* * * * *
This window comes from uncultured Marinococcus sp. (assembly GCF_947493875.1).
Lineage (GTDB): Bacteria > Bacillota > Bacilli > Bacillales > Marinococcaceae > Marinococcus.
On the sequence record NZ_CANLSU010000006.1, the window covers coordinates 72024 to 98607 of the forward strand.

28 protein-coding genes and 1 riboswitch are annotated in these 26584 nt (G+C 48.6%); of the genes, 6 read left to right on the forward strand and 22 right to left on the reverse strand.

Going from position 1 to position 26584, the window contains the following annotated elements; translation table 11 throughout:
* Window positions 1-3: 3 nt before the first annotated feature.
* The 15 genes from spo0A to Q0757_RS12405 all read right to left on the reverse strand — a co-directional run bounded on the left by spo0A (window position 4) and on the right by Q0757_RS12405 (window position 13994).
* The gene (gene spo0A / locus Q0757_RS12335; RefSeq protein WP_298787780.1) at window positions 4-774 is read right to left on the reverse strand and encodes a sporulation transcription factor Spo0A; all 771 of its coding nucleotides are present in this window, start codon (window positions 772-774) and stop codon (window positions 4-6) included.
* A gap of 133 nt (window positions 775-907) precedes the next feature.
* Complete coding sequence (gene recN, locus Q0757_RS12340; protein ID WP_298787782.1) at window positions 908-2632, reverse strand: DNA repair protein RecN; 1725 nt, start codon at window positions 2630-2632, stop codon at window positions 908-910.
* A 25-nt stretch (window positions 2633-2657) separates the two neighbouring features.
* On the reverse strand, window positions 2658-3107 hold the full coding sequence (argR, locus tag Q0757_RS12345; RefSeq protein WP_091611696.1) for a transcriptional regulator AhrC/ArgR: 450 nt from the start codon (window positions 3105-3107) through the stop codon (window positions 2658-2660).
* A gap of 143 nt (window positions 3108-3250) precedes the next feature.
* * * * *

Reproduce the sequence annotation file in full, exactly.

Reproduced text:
This window comes from uncultured Marinococcus sp. (assembly GCF_947493875.1).
Lineage (GTDB): Bacteria > Bacillota > Bacilli > Bacillales > Marinococcaceae > Marinococcus.
On the sequence record NZ_CANLSU010000006.1, the window covers coordinates 72024 to 98607 of the forward strand.

28 protein-coding genes and 1 riboswitch are annotated in these 26584 nt (G+C 48.6%); of the genes, 6 read left to right on the forward strand and 22 right to left on the reverse strand.

Going from position 1 to position 26584, the window contains the following annotated elements; translation table 11 throughout:
* Window positions 1-3: 3 nt before the first annotated feature.
* The 15 genes from spo0A to Q0757_RS12405 all read right to left on the reverse strand — a co-directional run bounded on the left by spo0A (window position 4) and on the right by Q0757_RS12405 (window position 13994).
* The gene (gene spo0A / locus Q0757_RS12335; RefSeq protein WP_298787780.1) at window positions 4-774 is read right to left on the reverse strand and encodes a sporulation transcription factor Spo0A; all 771 of its coding nucleotides are present in this window, start codon (window positions 772-774) and stop codon (window positions 4-6) included.
* A gap of 133 nt (window positions 775-907) precedes the next feature.
* Complete coding sequence (gene recN, locus Q0757_RS12340; protein ID WP_298787782.1) at window positions 908-2632, reverse strand: DNA repair protein RecN; 1725 nt, start codon at window positions 2630-2632, stop codon at window positions 908-910.
* A 25-nt stretch (window positions 2633-2657) separates the two neighbouring features.
* On the reverse strand, window positions 2658-3107 hold the full coding sequence (argR, locus tag Q0757_RS12345; RefSeq protein WP_091611696.1) for a transcriptional regulator AhrC/ArgR: 450 nt from the start codon (window positions 3105-3107) through the stop codon (window positions 2658-2660).
* A gap of 143 nt (window positions 3108-3250) precedes the next feature.